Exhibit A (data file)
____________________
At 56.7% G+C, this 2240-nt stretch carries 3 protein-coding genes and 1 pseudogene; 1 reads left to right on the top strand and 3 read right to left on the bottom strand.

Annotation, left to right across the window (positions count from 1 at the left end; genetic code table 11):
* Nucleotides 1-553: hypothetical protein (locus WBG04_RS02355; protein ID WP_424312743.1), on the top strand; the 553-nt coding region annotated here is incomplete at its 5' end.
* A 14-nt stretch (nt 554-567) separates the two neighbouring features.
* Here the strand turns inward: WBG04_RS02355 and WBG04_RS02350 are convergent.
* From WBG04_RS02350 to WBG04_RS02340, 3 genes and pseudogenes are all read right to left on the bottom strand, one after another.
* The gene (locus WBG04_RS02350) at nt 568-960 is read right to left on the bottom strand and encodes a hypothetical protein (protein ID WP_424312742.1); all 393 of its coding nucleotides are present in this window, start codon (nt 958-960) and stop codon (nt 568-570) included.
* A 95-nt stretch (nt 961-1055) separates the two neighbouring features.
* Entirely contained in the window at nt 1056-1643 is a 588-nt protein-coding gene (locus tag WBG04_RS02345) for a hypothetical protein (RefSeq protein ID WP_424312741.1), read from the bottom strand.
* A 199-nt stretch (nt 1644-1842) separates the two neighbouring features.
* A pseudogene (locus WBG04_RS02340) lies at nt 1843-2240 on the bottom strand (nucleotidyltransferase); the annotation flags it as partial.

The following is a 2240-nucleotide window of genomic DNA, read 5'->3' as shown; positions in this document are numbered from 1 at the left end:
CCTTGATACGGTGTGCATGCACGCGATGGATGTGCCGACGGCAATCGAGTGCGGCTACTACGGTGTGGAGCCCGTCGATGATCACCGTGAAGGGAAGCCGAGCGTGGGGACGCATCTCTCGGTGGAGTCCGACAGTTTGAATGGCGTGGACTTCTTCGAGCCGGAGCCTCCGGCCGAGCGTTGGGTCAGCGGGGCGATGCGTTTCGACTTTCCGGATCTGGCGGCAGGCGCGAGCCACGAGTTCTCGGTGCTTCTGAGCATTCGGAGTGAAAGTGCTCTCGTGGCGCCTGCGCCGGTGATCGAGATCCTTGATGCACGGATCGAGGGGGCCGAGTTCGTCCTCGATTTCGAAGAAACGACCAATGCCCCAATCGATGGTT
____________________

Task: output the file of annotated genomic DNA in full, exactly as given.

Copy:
At 56.7% G+C, this 2240-nt stretch carries 3 protein-coding genes and 1 pseudogene; 1 reads left to right on the top strand and 3 read right to left on the bottom strand.

Annotation, left to right across the window (positions count from 1 at the left end; genetic code table 11):
* Nucleotides 1-553: hypothetical protein (locus WBG04_RS02355; protein ID WP_424312743.1), on the top strand; the 553-nt coding region annotated here is incomplete at its 5' end.
* A 14-nt stretch (nt 554-567) separates the two neighbouring features.
* Here the strand turns inward: WBG04_RS02355 and WBG04_RS02350 are convergent.
* From WBG04_RS02350 to WBG04_RS02340, 3 genes and pseudogenes are all read right to left on the bottom strand, one after another.
* The gene (locus WBG04_RS02350) at nt 568-960 is read right to left on the bottom strand and encodes a hypothetical protein (protein ID WP_424312742.1); all 393 of its coding nucleotides are present in this window, start codon (nt 958-960) and stop codon (nt 568-570) included.
* A 95-nt stretch (nt 961-1055) separates the two neighbouring features.
* Entirely contained in the window at nt 1056-1643 is a 588-nt protein-coding gene (locus tag WBG04_RS02345) for a hypothetical protein (RefSeq protein ID WP_424312741.1), read from the bottom strand.
* A 199-nt stretch (nt 1644-1842) separates the two neighbouring features.
* A pseudogene (locus WBG04_RS02340) lies at nt 1843-2240 on the bottom strand (nucleotidyltransferase); the annotation flags it as partial.

The following is a 2240-nucleotide window of genomic DNA, read 5'->3' as shown; positions in this document are numbered from 1 at the left end:
CCTTGATACGGTGTGCATGCACGCGATGGATGTGCCGACGGCAATCGAGTGCGGCTACTACGGTGTGGAGCCCGTCGATGATCACCGTGAAGGGAAGCCGAGCGTGGGGACGCATCTCTCGGTGGAGTCCGACAGTTTGAATGGCGTGGACTTCTTCGAGCCGGAGCCTCCGGCCGAGCGTTGGGTCAGCGGGGCGATGCGTTTCGACTTTCCGGATCTGGCGGCAGGCGCGAGCCACGAGTTCTCGGTGCTTCTGAGCATTCGGAGTGAAAGTGCTCTCGTGGCGCCTGCGCCGGTGATCGAGATCCTTGATGCACGGATCGAGGGGGCCGAGTTCGTCCTCGATTTCGAAGAAACGACCAATGCCCCAATCGATGGTT